Atrial fibrillation (AF) is a condition that causes an irregular and often abnormally fast heart rate. With different manifestations in each patient, it causes a worsening of the quality of life and a drastic reduction in life expectancy. Today, it is the most common cardiac arrhythmia; It affects more than 6 million Europeans and its prevalence is expected to double in the next 40 years. In addition, its cost exceeds 1% of the budgets of European health systems (13,500 million annually).
To reverse these figures –or at least reduce them–, experts agree on the need to promote individualized patient management, through the personalization of cardiovascular therapies. In this context, the Universitat Politècnica de València (UPV), through its ITACA Institute, coordinates PersonalizeAF, an European project funded by the European Union’s Horizon 2020 research and innovation programme under the Marie Skłodowska-Curie grant agreement No.860974.
In this initiative, universities, hospitals and European companies that investigate atrial fibrillation from different fields participate. Using artificial intelligence, signal processing or stem cell research, PersonalizeAF brings together engineers, clinicians, and biologists to improve treatments, develop new diagnostic methods, and optimize patient management.
“PersonalizeAF addresses this challenge through a transformative international program; a multidisciplinary research and training program in new technologies and innovative strategies for the treatment of the disease ”, highlights María Guillem, coordinator of the project and deputy director of the ITACA Institute of UPV.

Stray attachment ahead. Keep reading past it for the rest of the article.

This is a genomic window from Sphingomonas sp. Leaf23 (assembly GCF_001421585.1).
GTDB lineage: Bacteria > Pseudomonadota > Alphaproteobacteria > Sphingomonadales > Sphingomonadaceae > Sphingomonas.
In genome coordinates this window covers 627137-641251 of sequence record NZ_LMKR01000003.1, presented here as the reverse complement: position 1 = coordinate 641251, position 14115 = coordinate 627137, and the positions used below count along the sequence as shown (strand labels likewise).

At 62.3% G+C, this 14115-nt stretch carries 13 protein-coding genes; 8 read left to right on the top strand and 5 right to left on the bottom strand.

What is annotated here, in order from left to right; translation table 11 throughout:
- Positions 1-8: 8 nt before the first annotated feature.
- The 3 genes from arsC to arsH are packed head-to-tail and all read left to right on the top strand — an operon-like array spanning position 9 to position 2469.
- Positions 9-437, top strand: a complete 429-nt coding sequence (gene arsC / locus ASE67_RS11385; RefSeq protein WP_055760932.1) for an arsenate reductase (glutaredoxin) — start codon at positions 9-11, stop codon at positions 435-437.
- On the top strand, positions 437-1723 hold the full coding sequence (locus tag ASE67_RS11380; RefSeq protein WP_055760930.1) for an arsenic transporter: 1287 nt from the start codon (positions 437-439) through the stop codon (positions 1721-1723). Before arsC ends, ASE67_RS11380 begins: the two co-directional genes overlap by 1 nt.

First meeting, with a unique event
The first meeting of the consortium took place on October 28 and 29, organized by the ITACA Institute. During this meeting, a unique public outreach event on AF was also held to discuss different perspectives on the disease and its treatment, and in which special attention was paid to patients and the general public. The activity, entitled “Improving treatments for Atrial Fibrillation, a challenge for the welfare system”, brought together patients, researchers and clinicians.
“It is only the beginning of a long history of a project that will revolutionize the field of atrial fibrillation and improve the lives of millions of people,” concludes María Guillem.
Source: UPV’s Information Office
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